Construction of a Novel Clinical Stage-Related Gene Signature for Predicting Outcome and Immune Response in Hepatocellular Carcinoma.

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Date: July 12, 2022
Publisher: Hindawi Limited
Document Type: Article
Length: 5,027 words
Lexile Measure: 1390L

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Abstract :

Hepatocellular carcinoma (HCC) with high heterogeneity is one of the most frequent malignant tumors. However, there were no studies to create a clinical stage-related gene signature for HCC patients. Differentially expressed genes (DEGs) associated with clinical stage of HCC were analyzed based on TCGA datasets. Functional enrichment analysis was carried out by the use of stage-related DEGs. Then, the least absolute shrinkage and selection operator (LASSO) regression and univariate Cox regression were performed to reduce the overfit and the number of genes for further analysis. Next, survival and ROC assays were carried out to demonstrate the model using TCGA. Functional analysis and immune microenvironment analysis related to stage-related DEGs were performed. Reverse transcriptase polymerase chain reaction (RT-PCR) and Cell Counting Kit-8 (CCK-8) assays were applied to examine the expression and function of PNCK in HCC. In this research, there were 21 DEGs between HCC specimens with stage (I-II) and HCC specimens with stage (III-IV), including 20 increased genes and 1 decreased genes. A novel seven-gene signature (including PITX2, PNCK, GLIS1, SCNN1G, MMP1, ZNF488, and SHISA9) was created for the prediction of outcomes of HCC patients. The ROC curves confirmed the prognostic value of the new model. Cox assays demonstrated that the seven-gene signature can independently forecast overall survival. The immune analysis revealed that patients with low risk score exhibited more immune activities. Moreover, we confirmed that PNCK expressions were distinctly increased in HCC, and its silence suppressed the proliferation of HCC cells. Overall, our research offered a robust and reliable gene signature which displayed an important value in the prediction of overall survival of HCC patients and might deliver more effective personalized therapies.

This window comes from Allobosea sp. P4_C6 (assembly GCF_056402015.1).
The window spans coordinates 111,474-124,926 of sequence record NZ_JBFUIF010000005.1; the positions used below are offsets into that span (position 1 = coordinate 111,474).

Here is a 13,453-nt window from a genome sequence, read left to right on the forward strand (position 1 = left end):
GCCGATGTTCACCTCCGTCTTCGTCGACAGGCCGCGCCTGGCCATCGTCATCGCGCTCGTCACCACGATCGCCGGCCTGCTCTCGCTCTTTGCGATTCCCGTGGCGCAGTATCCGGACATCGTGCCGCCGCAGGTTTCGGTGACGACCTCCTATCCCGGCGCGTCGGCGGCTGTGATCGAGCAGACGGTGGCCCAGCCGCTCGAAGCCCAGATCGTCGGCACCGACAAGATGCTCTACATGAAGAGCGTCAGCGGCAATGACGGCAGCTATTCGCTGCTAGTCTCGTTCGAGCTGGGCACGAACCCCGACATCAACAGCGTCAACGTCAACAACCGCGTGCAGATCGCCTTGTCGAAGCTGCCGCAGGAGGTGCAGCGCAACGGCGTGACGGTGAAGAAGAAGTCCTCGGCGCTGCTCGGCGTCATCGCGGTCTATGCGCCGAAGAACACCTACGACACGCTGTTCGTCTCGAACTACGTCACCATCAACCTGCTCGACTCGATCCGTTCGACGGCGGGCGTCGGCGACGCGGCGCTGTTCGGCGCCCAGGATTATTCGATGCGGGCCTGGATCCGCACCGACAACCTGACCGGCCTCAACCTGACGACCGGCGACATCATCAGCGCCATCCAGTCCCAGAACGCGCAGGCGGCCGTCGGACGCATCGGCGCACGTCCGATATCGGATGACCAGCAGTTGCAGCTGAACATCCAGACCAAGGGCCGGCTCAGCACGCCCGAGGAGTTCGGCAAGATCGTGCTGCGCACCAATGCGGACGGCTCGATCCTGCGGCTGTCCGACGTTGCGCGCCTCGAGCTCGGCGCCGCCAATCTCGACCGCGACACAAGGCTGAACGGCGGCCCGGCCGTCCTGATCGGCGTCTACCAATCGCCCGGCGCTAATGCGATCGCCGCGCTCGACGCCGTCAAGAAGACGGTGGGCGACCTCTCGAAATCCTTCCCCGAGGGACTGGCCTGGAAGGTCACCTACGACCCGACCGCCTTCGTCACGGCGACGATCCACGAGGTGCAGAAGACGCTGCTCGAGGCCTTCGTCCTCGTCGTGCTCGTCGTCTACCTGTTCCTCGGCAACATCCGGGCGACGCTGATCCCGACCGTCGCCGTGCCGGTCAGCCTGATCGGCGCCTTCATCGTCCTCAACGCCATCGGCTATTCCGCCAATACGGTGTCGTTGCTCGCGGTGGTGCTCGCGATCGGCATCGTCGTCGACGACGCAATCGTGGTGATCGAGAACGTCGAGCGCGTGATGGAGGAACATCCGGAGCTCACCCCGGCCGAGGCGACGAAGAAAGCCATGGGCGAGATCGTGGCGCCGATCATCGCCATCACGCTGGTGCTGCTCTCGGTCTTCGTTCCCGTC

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Gale Document Number: GALE|A711330560